And since I’ve found my eyes open to this truth – that we are equal – I understand vegans who can’t stand to sit around a table laden with meat and dairy products. Not because of being righteous and self-satisfied smug buggers who want their way or the highway. Because when I look at meat sizzling on a barbecue, or when I see cheese, milk, cream, I see the suffering that these products have come from. I can avert my mind from it, but it’s getting harder and harder to do so.

And so I’m sharing my thoughts with you, dear friend, even though I might lose some of you as readers if you disagree and are affronted by my opinions. Because it’s too important for me to ignore. Not to divide me from you, but to start a conversation. To hear from you. To ponder on what I’m seeing and explore what this might mean for my life.


Now is the time

I’ve been hearing for a number of years about scary environmental things, like how ‘overshoot day’ (when we use all the resources the earth can regenerate in a year) was 1 August this year, how bees (crucial to pollinate and enable our food to grow) are on a teetering path towards extinction and how we’re 1 degree away from a planetary domino effect which would render much of our planet inhabitable.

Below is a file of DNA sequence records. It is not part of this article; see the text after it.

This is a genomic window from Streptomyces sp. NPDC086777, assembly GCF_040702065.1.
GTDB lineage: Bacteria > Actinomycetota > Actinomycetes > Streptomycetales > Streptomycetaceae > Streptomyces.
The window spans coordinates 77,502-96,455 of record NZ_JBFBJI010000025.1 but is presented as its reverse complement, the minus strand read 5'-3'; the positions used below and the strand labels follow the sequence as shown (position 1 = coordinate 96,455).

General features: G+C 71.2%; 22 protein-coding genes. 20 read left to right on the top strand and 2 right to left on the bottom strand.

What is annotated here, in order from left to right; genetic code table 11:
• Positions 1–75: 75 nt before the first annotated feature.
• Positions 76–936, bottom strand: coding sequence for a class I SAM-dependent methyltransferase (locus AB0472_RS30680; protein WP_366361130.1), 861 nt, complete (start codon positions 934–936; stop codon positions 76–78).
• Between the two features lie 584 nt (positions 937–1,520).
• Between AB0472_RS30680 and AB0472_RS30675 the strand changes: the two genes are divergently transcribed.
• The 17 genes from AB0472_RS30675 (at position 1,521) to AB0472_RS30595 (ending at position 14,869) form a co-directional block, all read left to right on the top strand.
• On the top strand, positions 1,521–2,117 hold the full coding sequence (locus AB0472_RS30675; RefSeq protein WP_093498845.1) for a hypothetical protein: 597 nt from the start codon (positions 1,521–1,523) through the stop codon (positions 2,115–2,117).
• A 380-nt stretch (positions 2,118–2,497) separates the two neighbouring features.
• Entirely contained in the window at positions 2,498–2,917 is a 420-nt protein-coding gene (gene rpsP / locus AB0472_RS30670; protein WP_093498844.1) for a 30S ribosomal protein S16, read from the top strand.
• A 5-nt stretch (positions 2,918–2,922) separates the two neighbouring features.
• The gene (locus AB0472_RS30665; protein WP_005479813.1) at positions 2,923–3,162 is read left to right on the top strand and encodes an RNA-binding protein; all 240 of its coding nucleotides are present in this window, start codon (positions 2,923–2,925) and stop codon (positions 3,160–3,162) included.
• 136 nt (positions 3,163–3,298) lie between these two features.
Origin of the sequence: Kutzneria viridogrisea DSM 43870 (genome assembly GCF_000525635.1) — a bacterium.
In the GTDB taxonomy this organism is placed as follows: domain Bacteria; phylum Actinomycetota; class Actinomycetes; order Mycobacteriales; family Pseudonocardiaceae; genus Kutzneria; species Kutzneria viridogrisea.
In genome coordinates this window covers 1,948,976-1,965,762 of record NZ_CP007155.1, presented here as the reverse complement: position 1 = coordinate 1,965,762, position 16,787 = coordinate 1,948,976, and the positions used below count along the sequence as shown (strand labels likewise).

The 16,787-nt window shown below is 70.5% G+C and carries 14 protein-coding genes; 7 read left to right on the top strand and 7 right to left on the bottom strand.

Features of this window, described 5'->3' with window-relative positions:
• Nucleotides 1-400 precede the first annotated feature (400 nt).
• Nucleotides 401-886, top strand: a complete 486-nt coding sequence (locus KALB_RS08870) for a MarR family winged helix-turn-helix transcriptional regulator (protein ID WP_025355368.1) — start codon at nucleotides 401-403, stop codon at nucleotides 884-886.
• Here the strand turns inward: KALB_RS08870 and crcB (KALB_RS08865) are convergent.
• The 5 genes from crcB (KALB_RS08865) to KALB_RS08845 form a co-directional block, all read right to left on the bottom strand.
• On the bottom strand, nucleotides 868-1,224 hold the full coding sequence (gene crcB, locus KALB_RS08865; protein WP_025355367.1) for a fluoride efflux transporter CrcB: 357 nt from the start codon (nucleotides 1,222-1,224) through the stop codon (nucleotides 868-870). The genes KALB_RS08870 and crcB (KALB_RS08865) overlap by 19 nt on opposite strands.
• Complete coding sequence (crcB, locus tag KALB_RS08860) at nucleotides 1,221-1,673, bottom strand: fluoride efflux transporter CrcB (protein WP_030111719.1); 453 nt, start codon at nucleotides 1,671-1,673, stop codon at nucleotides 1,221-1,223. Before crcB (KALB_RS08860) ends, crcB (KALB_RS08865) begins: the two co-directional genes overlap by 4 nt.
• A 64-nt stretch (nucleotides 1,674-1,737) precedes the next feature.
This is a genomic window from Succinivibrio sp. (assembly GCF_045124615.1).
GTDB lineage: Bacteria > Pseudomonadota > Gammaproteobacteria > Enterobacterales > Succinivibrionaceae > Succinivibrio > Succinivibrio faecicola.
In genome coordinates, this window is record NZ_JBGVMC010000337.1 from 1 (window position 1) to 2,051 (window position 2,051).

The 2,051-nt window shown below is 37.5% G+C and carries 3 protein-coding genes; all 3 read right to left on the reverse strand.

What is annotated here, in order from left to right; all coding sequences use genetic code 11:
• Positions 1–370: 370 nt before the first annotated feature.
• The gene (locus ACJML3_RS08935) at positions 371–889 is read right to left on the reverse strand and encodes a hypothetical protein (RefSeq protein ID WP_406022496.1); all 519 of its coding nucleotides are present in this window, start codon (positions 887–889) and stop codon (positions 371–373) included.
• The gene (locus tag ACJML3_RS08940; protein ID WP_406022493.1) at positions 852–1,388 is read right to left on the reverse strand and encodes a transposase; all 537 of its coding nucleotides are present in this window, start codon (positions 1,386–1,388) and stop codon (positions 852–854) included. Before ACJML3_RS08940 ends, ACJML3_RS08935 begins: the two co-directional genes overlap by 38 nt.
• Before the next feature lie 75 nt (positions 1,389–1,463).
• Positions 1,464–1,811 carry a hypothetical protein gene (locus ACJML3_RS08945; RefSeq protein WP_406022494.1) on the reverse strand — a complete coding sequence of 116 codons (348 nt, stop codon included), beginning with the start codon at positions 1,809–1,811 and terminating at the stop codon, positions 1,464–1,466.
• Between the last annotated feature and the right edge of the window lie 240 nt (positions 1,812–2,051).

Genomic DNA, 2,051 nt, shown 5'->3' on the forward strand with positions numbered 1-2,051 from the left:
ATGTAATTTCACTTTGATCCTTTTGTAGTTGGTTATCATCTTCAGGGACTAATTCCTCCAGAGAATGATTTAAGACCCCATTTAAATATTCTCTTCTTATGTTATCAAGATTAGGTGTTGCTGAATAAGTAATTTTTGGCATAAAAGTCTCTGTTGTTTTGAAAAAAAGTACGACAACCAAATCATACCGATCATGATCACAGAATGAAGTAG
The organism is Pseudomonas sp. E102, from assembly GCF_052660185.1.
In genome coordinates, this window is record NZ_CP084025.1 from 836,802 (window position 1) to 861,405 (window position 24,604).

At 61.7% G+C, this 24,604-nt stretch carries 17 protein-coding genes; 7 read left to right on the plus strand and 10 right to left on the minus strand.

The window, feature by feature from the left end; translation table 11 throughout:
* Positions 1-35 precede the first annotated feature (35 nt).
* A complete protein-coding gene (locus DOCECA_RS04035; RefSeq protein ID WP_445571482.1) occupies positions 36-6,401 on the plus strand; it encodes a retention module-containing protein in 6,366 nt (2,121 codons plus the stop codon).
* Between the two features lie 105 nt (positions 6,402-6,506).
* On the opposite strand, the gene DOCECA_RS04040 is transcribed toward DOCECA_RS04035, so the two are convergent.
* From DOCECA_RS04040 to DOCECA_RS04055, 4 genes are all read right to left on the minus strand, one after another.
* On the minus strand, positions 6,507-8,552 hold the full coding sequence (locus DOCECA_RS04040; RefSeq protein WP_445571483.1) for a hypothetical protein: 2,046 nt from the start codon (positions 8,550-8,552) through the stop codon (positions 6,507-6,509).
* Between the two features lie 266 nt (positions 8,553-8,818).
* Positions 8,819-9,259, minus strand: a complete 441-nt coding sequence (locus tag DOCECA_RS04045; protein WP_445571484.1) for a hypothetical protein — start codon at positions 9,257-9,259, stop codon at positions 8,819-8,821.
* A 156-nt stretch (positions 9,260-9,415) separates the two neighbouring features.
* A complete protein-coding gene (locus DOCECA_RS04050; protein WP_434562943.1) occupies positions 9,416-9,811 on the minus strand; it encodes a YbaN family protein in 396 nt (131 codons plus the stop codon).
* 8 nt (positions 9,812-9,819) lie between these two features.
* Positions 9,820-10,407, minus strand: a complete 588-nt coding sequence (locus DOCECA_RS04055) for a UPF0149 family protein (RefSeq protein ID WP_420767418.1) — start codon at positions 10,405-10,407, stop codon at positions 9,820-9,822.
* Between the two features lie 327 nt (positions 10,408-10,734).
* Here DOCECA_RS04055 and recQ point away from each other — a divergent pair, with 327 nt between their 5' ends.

I’ve got to be honest, it scares the fuck out of me.

I look at my son and am desperate to ensure that he has a planet to live on which isn’t plagued by famine, lack of land as the water level rises (because of polar ice melting) and drought.

Instead of retreating into myself and consuming a vast quantity of chocolate to placate myself, I’m going to be vocal about it.

I feel heavy of heart but also propelled to act, to shout to everyone about it.

We must to do something about this.

Each and every one of us.

Individually and collectively. We must take action, whatever we can. You must take action, whatever you can. I must take action, whatever I can.

It could be:

  • going without a car where possible,
  • eating less meat and dairy (the second biggest cause of climate change),
  • putting on a jumper before you turn on the heating (hard to think about in the summer!)
  • not buying food made with unsustainable palm oil (responsible for mass deforestation of the amazon rainforest – our planet’s lungs),
  • taking plastic bags to the shops instead of buying new ones,